By Nicholas Mellor, Mitt Wearables Chairman
Three years ago, Rose Lukas of the Hands Up Foundation (Hands Up) visited one of the partner medical clinics that Hands Up had been supporting.
In Reyhanli, on the Syrian Turkish border, she met Osman who had lost his arms below the elbow in an airstrike four years previously. That day he was having a new mechanical prosthetic fitted. The thumb was operated by a wire attached to his shoulder blades and would allow him to grip and hold things.
A single prosthetic arm like this, costs around $800 – a small price to pay for opposable thumbs and some independence. But there is a long waiting list for prostheses; as well as the services traditional protheses need for fitting, rehabilitation and monitoring.
It becomes ever more challenging when people are constantly having to move to seek security, a clinic is closed down or even destroyed, and health staff change. It is all too easy to lose track of amputees, and children less fortunate than Osman then may face a lifetime of disability.
Access to assistive technology
ATScale, the Global Partnership for Assistive Technology (AT), launched in 2018, estimates that over one billion people need at least one form of AT such as wheelchairs, glasses, hearing aids or prostheses - but over 90% do not have access to the AT they require.
As a result, the AT partners recognise that the affected individuals can experience:
**Isolation and exclusion from education, work, family and community life
**Poorer health including premature death, deteriorating mental health, chronic health conditions and other secondary health complications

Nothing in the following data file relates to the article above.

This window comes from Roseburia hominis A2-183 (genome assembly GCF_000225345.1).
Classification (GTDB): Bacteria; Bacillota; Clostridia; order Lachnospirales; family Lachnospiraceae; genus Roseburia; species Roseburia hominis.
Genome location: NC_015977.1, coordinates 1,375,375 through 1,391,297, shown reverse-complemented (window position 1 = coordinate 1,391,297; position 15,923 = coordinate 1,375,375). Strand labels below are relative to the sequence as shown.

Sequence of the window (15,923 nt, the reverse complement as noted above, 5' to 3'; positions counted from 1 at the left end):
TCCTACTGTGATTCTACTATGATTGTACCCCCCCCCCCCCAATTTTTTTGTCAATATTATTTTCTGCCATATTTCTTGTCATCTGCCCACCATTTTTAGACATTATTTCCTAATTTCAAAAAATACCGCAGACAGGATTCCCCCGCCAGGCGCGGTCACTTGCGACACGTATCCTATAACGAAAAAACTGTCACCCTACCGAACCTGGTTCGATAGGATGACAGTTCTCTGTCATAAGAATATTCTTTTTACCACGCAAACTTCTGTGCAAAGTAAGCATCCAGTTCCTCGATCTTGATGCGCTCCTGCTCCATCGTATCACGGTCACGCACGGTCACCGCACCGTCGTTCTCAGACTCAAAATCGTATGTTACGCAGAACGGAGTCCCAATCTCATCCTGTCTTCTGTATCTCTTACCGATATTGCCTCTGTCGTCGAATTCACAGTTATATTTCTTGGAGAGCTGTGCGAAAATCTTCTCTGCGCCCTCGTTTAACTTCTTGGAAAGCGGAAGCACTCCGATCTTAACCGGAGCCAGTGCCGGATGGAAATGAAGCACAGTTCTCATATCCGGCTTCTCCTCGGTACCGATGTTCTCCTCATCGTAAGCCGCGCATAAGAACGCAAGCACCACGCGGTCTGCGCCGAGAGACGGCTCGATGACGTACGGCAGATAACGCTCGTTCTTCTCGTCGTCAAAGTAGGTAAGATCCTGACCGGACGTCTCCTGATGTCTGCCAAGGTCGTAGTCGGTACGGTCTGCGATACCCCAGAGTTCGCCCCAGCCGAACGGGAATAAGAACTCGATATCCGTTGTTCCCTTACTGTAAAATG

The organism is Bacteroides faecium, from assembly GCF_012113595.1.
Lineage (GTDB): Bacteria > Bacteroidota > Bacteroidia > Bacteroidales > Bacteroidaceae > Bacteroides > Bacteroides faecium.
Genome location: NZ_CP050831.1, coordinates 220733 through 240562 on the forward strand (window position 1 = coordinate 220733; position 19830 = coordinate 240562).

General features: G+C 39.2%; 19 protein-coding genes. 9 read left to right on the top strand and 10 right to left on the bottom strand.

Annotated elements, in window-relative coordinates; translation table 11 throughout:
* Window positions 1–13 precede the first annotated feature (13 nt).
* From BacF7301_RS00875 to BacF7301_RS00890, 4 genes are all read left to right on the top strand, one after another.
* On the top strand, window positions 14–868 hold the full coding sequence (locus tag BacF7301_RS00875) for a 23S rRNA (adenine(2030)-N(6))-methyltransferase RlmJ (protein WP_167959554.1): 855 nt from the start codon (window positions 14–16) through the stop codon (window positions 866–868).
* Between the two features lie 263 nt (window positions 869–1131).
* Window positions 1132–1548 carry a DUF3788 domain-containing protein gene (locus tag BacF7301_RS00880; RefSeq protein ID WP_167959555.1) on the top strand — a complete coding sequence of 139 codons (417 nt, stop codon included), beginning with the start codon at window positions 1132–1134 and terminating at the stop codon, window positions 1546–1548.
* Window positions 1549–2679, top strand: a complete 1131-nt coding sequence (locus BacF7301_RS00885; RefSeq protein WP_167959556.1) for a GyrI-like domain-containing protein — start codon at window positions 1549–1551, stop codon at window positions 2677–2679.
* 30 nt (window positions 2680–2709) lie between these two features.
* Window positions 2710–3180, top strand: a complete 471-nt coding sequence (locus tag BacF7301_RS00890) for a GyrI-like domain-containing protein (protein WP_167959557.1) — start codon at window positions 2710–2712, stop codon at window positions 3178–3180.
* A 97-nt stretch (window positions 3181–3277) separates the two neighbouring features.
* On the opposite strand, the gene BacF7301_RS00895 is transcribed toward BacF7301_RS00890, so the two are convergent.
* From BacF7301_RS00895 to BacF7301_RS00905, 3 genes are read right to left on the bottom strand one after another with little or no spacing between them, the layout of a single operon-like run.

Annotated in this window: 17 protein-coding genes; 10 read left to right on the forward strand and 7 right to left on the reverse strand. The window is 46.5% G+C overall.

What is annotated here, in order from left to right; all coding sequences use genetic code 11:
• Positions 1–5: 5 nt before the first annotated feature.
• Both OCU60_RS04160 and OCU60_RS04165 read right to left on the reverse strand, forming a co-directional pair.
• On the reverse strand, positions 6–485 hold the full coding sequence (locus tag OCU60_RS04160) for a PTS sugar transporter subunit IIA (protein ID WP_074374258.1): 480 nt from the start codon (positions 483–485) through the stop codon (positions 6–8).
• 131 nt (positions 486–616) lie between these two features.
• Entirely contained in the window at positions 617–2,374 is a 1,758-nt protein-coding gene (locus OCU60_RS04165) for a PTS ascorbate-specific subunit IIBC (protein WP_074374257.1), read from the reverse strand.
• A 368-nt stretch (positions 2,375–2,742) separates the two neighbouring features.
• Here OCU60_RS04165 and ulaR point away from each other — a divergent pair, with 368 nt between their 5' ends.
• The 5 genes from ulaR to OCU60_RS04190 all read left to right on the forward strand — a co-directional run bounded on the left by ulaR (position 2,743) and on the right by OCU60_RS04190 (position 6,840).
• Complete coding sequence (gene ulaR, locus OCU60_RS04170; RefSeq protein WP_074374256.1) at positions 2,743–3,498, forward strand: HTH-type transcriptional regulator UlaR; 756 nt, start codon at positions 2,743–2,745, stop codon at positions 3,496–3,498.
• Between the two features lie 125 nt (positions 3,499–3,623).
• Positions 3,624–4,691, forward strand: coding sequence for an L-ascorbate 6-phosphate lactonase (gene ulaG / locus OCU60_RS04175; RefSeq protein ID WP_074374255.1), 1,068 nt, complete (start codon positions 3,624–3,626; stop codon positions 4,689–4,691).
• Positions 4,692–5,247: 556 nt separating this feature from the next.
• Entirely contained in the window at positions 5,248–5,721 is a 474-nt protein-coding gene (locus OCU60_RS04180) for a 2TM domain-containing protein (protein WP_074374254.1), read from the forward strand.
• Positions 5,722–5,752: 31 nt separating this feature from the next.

**Increased costs and lower incomes, leading to higher risks of poverty and unrealised economic potential from the individual to the country level.
Poorer health including premature death, deteriorating mental health, chronic health conditions and other secondary health complications
Increased costs and lower incomes, leading to higher risks of poverty and unrealised economic potential from the individual to the country level.
A humanitarian crisis leaves these people even more vulnerable and their numbers increase as a result of traumatic injury. For someone like Osman, more readily accessible prostheses, and designs that are easy to fit and more comfortable, could make all the difference.
Back in 2016, the number of amputees in Syria was estimated to be over 30,000. Since then continuing conflict and the lack of safe havens has led to some estimates being as high as 80,000. That is just one conflict, as there is no end in sight nor hope of support for many that have lost limbs.
A new type of prosthetic
The team at Mitt Wearables has designed a new type of prosthetic that’s lightweight, flexible, more comfortable and adaptable and which could open up the possibility of equipping all upper limb amputees in any humanitarian aid zone with a prosthetic.
Fitting a Mitt takes only minutes and can be done by unskilled aid workers, friends or family, without specialist clinicians.
Minimal training is needed for either the person fitting the Mitt, or the user. A single aid worker could supply and train roughly 15 amputees each day, meaning a team of five could fit the prosthetic sleeves to around 2,000 people in a month. Five occupational therapists might only expect to train around 25 to 30 people with traditional prostheses over the same period.
It is early days, with trials of the first sleeves underway in the UK for different children, but we are exploring ways to make the same service available worldwide - from specialist prosthetics clinics to field centres in refugee camps - where they might empower a young child like Osman to be more self-reliant and lead a more fulfilled life.
The goal of of ATScale is to catalyse action to reach 500 million people with life-changing assistive technology (AT) by 2030; we want to be part of that ambition and contribute to their vision to enable a lifetime of potential where every person can access and afford the life-changing AT they need.